We had some friends visiting us last week, and as we like to do with visitors, we took them wine tasting. This was winter wine tasting, with gloomy skies and temperature not much warmer than 50 F. We didn’t let the weather slow us down.
We started off at Soda Rock Winery; thought we should support them after the damage they took in the Kincade fire a few months back. Soda Rock had one of the most memorable buildings in Sonoma County, but the fire took care of that. The brick front and the wild boar statue are still standing, as is their barn-like building. The rest is gone, with just twisted metal and ash still remaining. They’ve moved their tasting into the barn, added some space heaters and some lights, and it’s like they’re a startup winery with the tasting being done in the barrel room.
Soda Rock is in the Alexander Valley, and as such focuses on the Bordeaux varietals that grow best in that area. We tasted through wines that employed the five primary grapes: Cabernet Sauvignon, Merlot, Cabernet Franc, Malbec and Petite Verdot. The single varietal wines and the blends were quite good, and the help in the tasting room was great. Knocked down by the fire, but Soda Rock is roaring back.
From there we went to Healdsburg, and had lunch at an old favorite, El Farolito. Great food, an impressive collection of Tequilas, and the ability to make those into great margaritas. However, there was another winery to go, so we held off on the hard stuff.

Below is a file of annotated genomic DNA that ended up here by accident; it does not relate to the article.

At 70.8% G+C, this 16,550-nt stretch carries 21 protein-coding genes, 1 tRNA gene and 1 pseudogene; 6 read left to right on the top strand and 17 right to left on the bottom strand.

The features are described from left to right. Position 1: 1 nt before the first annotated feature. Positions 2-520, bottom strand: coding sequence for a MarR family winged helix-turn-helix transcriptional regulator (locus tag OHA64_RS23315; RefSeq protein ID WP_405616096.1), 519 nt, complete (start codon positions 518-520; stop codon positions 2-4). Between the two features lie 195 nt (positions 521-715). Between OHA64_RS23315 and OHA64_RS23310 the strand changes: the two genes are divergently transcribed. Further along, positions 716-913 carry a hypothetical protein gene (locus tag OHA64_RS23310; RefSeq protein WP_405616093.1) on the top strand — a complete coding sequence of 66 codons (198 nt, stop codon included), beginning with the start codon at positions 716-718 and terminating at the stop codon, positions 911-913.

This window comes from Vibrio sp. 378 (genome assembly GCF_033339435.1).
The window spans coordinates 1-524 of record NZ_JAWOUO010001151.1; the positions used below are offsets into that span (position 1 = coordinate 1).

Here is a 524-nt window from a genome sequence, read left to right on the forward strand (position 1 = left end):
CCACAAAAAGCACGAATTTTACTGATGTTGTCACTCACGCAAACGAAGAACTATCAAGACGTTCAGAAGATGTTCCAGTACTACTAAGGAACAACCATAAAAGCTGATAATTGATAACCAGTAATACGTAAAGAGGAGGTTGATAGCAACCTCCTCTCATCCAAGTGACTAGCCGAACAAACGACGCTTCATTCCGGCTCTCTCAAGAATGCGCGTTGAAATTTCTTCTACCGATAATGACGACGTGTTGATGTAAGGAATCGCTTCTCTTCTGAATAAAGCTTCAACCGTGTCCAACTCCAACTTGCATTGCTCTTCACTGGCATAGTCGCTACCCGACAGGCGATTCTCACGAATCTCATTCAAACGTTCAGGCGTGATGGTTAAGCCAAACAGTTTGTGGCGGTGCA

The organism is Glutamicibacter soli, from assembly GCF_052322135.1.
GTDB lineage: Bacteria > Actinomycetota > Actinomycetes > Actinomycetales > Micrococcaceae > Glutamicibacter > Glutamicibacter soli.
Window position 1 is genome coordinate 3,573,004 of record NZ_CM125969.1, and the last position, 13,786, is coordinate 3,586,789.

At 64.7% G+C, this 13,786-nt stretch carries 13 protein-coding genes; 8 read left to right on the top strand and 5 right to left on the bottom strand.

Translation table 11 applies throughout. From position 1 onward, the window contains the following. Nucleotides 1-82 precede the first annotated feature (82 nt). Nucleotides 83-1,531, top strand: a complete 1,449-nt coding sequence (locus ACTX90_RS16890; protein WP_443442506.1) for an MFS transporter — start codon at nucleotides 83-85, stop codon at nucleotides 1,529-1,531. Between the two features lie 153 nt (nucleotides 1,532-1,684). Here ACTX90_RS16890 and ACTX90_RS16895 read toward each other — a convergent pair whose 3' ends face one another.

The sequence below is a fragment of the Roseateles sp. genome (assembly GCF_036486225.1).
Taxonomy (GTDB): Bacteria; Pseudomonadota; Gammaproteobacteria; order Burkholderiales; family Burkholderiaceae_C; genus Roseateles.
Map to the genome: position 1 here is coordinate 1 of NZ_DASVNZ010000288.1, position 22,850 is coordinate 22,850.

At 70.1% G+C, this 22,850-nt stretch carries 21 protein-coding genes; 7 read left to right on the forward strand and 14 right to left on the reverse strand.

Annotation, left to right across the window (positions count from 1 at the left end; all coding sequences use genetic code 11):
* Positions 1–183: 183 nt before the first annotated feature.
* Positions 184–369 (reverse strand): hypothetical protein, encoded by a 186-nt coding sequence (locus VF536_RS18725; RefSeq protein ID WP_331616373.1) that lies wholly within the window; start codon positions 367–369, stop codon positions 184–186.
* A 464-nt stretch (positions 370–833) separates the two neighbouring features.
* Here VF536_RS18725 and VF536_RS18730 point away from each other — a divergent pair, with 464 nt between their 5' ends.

It was a short trip within Healdsburg to Leo Steen Wines, located not on the square but in the southeastern part of the town near the Russian River. Leo Hansen, the proprietor of Leo Steen Wines, joined us for the tasting. He has an interesting perspective on wines, wanting to make unique wines at reasonable prices (less than $35 per bottle). It’s also a nice place to sit and relax and taste. We spent about 1 1/2 hours there enjoying the wines and ambiance and good company.
In particular, he is focusing on Chenin Blanc, with three different versions of this varietal, sourced from three different regions. One was from Mendocino County, one from Dry Creek Valley, and one from Santa Ynez Valley (Santa Barbara County). All good, all interesting with layers of flavor. There was also a Riesling, which was wonderful: tasted like a Riesling, smelled like a Riesling, but with just enough differences to let you know that you weren’t in Germany. The last wine we tasted was a Grenache (100%). There are starting to be a few solo Grenache wines made in California; this was one of the best we’ve tasted.
No reason not to go tasting in the winter, and many good reasons to head out to the wineries.